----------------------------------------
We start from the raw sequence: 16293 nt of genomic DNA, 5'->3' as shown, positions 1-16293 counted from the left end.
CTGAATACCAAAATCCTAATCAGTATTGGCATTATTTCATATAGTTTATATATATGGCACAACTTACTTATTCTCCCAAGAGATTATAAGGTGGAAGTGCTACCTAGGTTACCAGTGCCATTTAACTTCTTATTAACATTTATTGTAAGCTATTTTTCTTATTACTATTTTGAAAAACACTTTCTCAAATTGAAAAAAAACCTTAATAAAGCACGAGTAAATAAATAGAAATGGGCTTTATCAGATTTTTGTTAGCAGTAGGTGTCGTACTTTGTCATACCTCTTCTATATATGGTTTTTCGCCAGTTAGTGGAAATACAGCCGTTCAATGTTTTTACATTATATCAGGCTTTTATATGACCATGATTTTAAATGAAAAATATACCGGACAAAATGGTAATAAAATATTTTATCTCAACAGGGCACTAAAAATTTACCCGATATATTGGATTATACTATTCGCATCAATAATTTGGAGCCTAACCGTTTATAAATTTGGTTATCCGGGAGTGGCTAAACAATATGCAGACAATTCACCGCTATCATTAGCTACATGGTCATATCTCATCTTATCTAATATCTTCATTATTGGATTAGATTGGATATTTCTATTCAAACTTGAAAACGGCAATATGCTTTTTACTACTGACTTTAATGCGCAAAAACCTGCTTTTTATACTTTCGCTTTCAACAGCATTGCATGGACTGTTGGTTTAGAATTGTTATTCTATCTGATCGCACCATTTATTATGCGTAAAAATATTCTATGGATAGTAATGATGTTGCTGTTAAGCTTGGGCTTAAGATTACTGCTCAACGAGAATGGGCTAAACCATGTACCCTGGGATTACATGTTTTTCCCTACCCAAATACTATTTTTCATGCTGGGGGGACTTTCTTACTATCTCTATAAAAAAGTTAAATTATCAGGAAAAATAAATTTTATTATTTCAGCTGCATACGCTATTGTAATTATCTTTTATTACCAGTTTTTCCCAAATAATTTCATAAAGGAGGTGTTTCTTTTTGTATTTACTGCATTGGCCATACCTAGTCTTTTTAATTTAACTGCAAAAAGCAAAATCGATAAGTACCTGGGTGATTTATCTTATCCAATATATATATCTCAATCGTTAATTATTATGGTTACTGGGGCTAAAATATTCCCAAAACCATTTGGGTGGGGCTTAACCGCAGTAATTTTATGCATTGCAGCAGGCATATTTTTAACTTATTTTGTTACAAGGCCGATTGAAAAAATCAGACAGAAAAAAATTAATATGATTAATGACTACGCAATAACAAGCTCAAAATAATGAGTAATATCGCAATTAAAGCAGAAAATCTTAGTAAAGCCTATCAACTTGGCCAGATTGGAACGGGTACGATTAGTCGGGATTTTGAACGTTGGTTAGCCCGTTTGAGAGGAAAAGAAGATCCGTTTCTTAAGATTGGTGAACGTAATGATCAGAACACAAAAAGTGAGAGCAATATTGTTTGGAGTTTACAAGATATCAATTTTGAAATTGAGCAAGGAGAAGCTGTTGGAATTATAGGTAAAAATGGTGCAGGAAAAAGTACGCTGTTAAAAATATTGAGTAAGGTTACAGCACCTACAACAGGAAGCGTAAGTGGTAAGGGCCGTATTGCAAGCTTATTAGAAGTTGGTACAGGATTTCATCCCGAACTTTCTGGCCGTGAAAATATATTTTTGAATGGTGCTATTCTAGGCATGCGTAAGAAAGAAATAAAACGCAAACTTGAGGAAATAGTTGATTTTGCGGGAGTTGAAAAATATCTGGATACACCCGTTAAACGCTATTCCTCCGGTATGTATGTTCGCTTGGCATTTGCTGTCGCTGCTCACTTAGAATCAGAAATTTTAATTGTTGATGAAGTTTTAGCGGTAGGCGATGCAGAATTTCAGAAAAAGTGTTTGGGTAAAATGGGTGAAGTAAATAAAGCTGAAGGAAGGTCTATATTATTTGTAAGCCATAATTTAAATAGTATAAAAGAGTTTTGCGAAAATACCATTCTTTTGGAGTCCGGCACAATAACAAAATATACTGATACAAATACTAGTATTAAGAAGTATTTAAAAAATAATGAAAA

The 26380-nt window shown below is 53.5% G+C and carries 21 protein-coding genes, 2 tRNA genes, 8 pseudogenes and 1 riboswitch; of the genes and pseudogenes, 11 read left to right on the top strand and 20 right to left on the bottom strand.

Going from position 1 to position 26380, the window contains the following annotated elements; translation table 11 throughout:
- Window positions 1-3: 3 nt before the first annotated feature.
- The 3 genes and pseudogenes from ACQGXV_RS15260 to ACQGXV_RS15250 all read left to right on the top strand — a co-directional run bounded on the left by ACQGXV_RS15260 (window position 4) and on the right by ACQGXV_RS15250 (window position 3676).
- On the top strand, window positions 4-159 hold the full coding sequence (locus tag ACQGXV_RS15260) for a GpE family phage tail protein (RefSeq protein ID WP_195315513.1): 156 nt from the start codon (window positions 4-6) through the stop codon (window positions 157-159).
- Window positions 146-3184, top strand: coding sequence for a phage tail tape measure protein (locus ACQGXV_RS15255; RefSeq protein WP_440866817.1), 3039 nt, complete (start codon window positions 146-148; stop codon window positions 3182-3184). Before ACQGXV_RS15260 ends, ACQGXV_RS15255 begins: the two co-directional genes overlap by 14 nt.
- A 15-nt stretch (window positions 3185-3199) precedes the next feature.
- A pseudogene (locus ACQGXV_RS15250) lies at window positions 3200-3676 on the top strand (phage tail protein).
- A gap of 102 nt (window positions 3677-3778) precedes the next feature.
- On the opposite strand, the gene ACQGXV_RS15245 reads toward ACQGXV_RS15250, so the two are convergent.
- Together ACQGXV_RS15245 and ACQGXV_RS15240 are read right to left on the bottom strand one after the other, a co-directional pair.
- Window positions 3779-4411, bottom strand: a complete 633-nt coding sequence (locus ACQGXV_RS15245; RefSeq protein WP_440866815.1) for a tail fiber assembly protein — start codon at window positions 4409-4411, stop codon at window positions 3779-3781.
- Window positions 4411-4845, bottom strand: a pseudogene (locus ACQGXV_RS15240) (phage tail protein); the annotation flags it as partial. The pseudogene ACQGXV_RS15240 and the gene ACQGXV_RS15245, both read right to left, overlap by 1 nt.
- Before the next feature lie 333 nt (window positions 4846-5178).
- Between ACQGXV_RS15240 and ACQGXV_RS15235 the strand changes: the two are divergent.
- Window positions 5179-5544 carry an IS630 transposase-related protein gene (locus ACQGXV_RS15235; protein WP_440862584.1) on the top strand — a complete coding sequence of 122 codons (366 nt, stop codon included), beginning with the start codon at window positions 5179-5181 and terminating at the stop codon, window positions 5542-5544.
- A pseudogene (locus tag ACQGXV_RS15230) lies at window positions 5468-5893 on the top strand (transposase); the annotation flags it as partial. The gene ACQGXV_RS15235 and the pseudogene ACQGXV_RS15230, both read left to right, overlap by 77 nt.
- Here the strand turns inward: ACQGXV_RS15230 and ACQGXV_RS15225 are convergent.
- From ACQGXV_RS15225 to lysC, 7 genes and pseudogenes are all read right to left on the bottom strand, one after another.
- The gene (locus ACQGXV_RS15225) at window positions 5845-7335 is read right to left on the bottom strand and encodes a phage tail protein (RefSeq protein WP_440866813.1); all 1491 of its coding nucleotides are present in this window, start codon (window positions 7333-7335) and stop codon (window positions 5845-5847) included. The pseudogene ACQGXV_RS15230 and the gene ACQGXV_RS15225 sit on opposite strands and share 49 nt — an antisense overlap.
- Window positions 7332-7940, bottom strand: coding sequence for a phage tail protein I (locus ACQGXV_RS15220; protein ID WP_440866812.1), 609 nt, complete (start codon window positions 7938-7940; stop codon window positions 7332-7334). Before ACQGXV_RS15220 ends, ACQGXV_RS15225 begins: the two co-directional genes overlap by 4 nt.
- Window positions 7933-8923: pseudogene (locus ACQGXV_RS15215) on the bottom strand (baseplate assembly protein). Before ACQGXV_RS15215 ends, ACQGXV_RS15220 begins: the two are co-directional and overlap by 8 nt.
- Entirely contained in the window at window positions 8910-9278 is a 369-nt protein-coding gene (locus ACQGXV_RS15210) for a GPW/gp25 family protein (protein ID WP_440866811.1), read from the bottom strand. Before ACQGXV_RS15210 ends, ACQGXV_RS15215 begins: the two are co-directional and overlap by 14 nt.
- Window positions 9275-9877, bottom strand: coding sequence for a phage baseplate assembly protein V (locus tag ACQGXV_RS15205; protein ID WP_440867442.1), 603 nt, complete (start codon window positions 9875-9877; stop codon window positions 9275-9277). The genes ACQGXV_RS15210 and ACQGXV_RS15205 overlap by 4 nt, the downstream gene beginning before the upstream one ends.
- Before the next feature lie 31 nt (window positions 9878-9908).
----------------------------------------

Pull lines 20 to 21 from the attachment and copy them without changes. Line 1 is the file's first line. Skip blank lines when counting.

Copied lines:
- Here the strand turns inward: ACQGXV_RS15230 and ACQGXV_RS15225 are convergent.
- From ACQGXV_RS15225 to lysC, 7 genes and pseudogenes are all read right to left on the bottom strand, one after another.